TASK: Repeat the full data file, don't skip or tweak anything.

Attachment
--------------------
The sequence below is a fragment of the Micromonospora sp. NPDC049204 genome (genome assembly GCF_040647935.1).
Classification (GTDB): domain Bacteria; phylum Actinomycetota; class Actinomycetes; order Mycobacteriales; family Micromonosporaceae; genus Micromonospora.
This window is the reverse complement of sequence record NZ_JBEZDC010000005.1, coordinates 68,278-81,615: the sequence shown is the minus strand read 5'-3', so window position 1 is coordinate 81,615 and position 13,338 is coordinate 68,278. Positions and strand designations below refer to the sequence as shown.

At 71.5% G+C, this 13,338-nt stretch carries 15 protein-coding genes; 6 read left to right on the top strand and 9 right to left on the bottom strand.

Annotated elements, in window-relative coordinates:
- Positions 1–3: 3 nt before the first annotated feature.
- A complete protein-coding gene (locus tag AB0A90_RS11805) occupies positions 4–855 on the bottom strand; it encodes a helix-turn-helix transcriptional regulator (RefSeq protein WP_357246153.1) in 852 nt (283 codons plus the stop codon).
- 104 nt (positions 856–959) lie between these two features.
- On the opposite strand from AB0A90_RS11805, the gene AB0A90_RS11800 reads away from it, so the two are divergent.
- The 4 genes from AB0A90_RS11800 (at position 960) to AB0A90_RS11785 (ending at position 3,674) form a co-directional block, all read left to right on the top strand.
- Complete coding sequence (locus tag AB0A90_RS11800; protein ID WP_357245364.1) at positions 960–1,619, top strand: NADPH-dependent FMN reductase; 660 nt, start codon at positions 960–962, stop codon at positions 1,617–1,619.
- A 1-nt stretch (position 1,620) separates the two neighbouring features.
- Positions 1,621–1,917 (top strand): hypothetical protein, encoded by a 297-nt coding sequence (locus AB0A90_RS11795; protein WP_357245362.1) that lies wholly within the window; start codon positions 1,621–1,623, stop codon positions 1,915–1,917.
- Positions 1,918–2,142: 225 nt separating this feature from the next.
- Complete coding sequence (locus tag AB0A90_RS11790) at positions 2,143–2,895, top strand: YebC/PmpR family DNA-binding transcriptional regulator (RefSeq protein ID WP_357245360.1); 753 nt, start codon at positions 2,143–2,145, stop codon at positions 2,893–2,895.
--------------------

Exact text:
The sequence below is a fragment of the Micromonospora sp. NPDC049204 genome (genome assembly GCF_040647935.1).
Classification (GTDB): domain Bacteria; phylum Actinomycetota; class Actinomycetes; order Mycobacteriales; family Micromonosporaceae; genus Micromonospora.
This window is the reverse complement of sequence record NZ_JBEZDC010000005.1, coordinates 68,278-81,615: the sequence shown is the minus strand read 5'-3', so window position 1 is coordinate 81,615 and position 13,338 is coordinate 68,278. Positions and strand designations below refer to the sequence as shown.

At 71.5% G+C, this 13,338-nt stretch carries 15 protein-coding genes; 6 read left to right on the top strand and 9 right to left on the bottom strand.

Annotated elements, in window-relative coordinates:
- Positions 1–3: 3 nt before the first annotated feature.
- A complete protein-coding gene (locus tag AB0A90_RS11805) occupies positions 4–855 on the bottom strand; it encodes a helix-turn-helix transcriptional regulator (RefSeq protein WP_357246153.1) in 852 nt (283 codons plus the stop codon).
- 104 nt (positions 856–959) lie between these two features.
- On the opposite strand from AB0A90_RS11805, the gene AB0A90_RS11800 reads away from it, so the two are divergent.
- The 4 genes from AB0A90_RS11800 (at position 960) to AB0A90_RS11785 (ending at position 3,674) form a co-directional block, all read left to right on the top strand.
- Complete coding sequence (locus tag AB0A90_RS11800; protein ID WP_357245364.1) at positions 960–1,619, top strand: NADPH-dependent FMN reductase; 660 nt, start codon at positions 960–962, stop codon at positions 1,617–1,619.
- A 1-nt stretch (position 1,620) separates the two neighbouring features.
- Positions 1,621–1,917 (top strand): hypothetical protein, encoded by a 297-nt coding sequence (locus AB0A90_RS11795; protein WP_357245362.1) that lies wholly within the window; start codon positions 1,621–1,623, stop codon positions 1,915–1,917.
- Positions 1,918–2,142: 225 nt separating this feature from the next.
- Complete coding sequence (locus tag AB0A90_RS11790) at positions 2,143–2,895, top strand: YebC/PmpR family DNA-binding transcriptional regulator (RefSeq protein ID WP_357245360.1); 753 nt, start codon at positions 2,143–2,145, stop codon at positions 2,893–2,895.